Sustainable energy is opportunity – it transforms lives, economies and the planet.
UN Secretary-General Ban Ki-moon is leading a Sustainable Energy for All initiative to ensure universal access to modern energy services, improve efficiency and increase use of renewable sources.
- One in five people still lacks access to modern electricity
- 3 billion people rely on wood, coal, charcoal or animal waste for cooking and heating
- Energy is the dominant contributor to climate change, accounting for around 60 per cent of total global greenhouse gas emissions
- Reducing the carbon intensity of energy is a key objective in long-term climate goals.
- By 2030, ensure universal access to affordable, reliable and modern energy services
- By 2030, increase substantially the share of renewable energy in the global energy mix
- By 2030, double the global rate of improvement in energy efficiency
- By 2030, enhance international cooperation to facilitate access to clean energy research and technology, including renewable energy, energy efficiency and advanced and cleaner fossil-fuel technology, and promote investment in energy infrastructure and clean energy technology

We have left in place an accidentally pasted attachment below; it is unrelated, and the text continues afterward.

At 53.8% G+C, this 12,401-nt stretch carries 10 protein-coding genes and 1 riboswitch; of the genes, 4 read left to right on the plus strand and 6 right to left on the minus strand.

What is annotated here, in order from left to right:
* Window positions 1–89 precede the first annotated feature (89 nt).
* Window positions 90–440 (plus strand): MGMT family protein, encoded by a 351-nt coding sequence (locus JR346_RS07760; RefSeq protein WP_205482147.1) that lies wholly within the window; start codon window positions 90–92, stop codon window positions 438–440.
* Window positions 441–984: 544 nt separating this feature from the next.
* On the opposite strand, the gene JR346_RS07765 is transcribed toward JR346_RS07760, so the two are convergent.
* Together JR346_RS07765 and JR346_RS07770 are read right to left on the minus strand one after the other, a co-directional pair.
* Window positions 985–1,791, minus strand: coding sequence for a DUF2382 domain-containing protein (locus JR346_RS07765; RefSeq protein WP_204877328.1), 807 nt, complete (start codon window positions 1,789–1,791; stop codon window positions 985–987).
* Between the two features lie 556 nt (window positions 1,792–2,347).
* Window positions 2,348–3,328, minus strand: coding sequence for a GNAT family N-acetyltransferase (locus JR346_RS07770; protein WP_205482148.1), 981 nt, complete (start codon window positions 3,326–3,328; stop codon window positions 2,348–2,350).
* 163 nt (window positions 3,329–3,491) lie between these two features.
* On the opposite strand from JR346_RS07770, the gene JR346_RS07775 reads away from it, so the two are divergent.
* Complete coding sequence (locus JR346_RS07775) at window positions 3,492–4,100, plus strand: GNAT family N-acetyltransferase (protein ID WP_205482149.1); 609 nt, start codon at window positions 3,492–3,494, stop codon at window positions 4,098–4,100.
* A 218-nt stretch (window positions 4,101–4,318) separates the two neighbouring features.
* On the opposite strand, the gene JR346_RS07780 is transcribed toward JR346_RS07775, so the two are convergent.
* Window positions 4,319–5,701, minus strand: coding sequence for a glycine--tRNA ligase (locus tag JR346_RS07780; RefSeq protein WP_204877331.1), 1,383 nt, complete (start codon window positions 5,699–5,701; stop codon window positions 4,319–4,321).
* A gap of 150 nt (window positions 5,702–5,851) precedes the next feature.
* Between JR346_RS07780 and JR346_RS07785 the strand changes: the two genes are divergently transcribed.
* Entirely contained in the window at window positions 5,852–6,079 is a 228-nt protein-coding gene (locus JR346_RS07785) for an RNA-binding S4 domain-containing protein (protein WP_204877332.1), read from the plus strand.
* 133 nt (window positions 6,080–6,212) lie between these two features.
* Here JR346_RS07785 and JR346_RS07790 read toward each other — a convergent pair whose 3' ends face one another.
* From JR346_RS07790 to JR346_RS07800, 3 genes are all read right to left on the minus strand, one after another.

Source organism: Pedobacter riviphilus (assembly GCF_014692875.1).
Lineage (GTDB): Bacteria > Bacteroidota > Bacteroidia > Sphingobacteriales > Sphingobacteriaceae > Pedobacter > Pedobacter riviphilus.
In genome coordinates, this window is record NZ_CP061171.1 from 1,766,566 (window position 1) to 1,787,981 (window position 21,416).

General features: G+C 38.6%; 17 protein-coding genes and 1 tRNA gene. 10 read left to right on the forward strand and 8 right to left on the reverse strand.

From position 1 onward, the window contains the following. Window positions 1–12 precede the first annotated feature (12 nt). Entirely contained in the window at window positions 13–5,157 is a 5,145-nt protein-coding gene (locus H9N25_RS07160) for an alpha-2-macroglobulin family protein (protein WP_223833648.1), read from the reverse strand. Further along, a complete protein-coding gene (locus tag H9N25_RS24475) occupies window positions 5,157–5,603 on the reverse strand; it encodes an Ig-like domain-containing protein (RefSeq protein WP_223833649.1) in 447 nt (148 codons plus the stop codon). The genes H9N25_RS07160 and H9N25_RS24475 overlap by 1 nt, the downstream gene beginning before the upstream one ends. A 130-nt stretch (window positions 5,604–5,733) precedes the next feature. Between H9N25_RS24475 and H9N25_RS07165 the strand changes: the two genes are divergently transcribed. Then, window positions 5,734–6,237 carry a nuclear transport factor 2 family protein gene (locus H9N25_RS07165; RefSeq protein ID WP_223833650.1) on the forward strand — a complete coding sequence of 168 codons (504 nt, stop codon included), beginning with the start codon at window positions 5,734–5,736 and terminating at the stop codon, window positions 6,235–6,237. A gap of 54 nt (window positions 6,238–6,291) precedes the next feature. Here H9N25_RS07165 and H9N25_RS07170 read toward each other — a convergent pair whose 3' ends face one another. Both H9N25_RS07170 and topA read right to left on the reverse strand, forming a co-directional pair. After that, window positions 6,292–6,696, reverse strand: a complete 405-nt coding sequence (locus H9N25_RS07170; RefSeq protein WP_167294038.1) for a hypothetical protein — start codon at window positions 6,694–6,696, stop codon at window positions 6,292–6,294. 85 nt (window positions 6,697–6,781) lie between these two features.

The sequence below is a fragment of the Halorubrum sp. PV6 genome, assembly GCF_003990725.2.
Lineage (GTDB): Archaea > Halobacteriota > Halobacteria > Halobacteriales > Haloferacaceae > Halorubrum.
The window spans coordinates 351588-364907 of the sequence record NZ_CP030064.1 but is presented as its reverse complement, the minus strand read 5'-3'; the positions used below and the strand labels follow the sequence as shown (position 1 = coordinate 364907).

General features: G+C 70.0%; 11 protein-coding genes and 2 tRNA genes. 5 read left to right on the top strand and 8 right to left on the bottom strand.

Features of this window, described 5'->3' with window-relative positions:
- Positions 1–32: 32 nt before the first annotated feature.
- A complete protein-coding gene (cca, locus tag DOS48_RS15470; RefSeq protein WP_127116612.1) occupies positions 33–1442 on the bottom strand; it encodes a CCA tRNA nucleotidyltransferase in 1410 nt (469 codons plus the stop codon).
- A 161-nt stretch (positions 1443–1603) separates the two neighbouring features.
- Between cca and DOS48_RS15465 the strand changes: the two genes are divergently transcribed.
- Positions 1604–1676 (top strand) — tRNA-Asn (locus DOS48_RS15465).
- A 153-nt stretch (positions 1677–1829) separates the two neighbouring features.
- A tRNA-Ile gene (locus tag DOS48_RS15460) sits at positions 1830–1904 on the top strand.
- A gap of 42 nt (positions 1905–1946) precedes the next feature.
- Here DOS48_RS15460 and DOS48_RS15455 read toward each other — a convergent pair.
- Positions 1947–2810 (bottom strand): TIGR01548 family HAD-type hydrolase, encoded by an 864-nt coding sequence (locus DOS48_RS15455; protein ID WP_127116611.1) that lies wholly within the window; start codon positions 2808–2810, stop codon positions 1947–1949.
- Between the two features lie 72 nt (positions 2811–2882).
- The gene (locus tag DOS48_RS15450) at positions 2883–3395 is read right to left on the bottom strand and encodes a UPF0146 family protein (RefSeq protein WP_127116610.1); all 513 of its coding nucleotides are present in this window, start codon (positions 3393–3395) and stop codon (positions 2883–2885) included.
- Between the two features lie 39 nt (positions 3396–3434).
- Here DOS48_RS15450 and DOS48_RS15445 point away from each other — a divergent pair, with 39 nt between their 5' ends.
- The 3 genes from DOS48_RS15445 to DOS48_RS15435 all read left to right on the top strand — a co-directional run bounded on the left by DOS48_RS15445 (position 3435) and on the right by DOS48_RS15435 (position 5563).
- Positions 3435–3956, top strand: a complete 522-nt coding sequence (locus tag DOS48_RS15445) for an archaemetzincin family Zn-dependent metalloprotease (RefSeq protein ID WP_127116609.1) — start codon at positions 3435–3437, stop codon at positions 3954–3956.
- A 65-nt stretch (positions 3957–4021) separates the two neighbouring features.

- By 2030, expand infrastructure and upgrade technology for supplying modern and sustainable energy services for all in developing countries, in particular least developed countries, small island developing States, and land-locked developing countries, in accordance with their respective programmes of support
Sustainable Energy for All – the global, multi-stakeholder platform that played a core role in putting universal access to modern energy services at the heart of the Sustainable Development Goals (SDGs) and Paris climate agreement – is shifting gear with a new five-year strategy that will drive action and deliver on those promises.
Calling it an "audacious, historic and transformative expedition," Ban Ki-moon visited the Solar Impulse aircraft as it awaited the next leg of its worldwide, solar-powered journey.
UN Secretary-General Ban Ki-moon will meet with the pilots and founders of the Solar Impulse, the first solar plane capable of flying day and night without using a drop of fuel that is attempting to circumnavigate the globe, on Monday, 13 June, during the expedition’s stopover in New York City.
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